PHOTO CAPTION: Hole Opens Up: Michigan quarterback Don Moorhead charges into the end zone from the four-yard line as the Wolverine forwards open up a big hole. It was Michigan’s fifth touchdown and the second for Moorhead who did a fine job directing the team and picked up 103 yards in 11 carries himself. Moorhead also completed four of nine passes for 42 yards and had one interception. That’s end Jim Mandich on his back after throwing a block and tackle Dan Dierdorf driving against a Commodore. In the background is Vanderbilt’s tackle Les Lyle. Michigan came out of the struggle with no significant injuries.

By Wayne DeNeff
How good is the Vanderbilt football team?
It’s a pertinent question in assessing Michigan’s strength in the overwhelming, 42-14 opening-game victory.
The feeling of the Michigan players, Coach Bo Schembechler and his assistants seemed to be that Vanderbilt was a pretty good team which got caught in a buzz-saw in the last quarter when everything seemed to go wrong for the Commodores.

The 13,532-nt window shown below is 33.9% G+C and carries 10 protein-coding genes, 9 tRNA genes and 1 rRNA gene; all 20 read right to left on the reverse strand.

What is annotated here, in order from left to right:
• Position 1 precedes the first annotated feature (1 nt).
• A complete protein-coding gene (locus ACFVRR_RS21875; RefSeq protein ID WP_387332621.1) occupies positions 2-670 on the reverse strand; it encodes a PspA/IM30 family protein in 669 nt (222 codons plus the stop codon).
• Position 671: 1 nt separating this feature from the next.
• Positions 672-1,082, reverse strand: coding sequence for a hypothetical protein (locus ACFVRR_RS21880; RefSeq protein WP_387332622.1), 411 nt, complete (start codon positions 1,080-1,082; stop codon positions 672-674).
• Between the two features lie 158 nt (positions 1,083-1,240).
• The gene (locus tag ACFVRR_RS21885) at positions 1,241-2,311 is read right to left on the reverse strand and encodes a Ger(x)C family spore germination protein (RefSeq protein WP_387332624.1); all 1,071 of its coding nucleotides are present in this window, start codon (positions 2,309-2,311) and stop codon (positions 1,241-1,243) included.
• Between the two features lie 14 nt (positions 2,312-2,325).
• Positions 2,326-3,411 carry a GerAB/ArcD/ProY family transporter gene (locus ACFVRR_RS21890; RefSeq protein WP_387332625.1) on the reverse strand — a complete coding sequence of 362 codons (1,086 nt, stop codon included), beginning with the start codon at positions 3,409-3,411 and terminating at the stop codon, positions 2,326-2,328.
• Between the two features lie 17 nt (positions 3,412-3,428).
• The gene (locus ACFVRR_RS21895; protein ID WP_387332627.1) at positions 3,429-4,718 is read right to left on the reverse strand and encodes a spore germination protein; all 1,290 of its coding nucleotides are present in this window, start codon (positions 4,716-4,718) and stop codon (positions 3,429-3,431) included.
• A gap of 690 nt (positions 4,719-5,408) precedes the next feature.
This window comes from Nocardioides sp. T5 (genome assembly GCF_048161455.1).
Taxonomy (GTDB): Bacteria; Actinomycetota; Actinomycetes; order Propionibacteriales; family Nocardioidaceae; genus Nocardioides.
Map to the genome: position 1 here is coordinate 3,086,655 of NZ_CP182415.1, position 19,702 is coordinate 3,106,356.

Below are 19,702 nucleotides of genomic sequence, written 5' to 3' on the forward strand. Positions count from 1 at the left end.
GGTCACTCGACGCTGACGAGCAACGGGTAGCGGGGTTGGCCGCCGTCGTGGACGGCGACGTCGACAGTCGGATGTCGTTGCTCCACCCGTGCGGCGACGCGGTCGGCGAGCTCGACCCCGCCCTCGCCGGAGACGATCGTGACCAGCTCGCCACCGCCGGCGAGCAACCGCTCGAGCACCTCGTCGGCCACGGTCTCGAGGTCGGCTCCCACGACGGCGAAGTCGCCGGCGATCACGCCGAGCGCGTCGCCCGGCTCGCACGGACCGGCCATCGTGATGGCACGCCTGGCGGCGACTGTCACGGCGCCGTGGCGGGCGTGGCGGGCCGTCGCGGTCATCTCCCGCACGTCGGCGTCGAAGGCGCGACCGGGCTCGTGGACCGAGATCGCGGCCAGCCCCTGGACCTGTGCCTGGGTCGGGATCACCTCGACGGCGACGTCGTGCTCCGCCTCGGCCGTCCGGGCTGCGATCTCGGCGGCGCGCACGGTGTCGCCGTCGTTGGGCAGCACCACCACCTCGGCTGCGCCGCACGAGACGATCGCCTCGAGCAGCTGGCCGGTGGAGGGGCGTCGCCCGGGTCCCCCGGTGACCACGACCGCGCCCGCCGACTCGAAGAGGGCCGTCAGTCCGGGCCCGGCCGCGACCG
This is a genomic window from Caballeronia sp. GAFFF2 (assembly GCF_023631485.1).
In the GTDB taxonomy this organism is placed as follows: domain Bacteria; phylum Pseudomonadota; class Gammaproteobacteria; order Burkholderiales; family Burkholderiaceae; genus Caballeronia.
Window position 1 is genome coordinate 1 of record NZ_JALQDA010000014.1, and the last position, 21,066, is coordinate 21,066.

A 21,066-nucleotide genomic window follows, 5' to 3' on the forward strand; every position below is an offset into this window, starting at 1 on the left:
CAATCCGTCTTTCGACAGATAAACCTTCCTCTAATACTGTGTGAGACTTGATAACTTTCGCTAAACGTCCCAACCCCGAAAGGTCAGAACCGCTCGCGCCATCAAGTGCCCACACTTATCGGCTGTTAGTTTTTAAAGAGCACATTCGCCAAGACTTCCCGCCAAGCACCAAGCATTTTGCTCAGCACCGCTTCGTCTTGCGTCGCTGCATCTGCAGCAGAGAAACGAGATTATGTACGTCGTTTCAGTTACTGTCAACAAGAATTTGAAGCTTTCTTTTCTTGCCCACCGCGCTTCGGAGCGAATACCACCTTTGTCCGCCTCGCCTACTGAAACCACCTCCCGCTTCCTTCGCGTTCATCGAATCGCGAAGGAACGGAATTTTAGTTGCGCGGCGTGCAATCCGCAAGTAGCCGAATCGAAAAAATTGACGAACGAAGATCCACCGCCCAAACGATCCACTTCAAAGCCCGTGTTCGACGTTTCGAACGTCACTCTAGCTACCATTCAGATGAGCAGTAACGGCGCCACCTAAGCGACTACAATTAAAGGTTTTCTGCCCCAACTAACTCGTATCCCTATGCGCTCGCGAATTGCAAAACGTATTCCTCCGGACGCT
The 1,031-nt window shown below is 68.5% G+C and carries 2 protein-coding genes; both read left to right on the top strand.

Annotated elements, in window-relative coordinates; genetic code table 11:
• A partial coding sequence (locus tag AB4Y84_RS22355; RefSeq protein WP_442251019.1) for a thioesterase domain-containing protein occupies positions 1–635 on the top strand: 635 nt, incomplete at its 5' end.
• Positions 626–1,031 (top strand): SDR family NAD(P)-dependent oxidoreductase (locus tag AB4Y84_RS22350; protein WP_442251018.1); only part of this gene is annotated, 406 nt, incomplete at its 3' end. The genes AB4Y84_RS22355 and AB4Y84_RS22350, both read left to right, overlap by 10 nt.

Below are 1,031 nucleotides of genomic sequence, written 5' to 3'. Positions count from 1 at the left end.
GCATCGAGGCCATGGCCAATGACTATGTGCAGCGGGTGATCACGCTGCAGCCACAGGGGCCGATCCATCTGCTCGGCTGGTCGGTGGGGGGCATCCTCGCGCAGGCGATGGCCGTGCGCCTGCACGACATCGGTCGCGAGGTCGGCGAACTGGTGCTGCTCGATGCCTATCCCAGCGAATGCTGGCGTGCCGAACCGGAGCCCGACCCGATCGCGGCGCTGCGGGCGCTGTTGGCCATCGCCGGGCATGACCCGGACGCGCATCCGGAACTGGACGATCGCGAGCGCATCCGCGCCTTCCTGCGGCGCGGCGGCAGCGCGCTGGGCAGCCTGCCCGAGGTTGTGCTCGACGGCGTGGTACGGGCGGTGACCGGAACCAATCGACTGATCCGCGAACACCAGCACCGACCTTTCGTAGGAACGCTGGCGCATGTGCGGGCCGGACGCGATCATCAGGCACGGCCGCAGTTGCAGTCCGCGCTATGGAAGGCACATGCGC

It was still Michigan 14, Vanderbilt 7, at the end of three quarters—although the Wolverines were just seven yards away from a third touchdown.
“We’re not that much better than Vanderbilt as the score might indicate,” said Schembechler. “They helped us quite a bit. I think we can play better football. It was pretty good for an opening game.”
“I’d say we were only about two touchdowns better,” offered Capt. Jim Mandich. “We came up with a pretty good game today.”
Mandich, who wasn’t up to par because of a viral infection which cost him about five days of practice shortly before the opener, said he felt pretty good in the first half but started to tire after intermission. Mandich had been put in the Health Service with a fluctuating temperature and lost more than 10 pounds.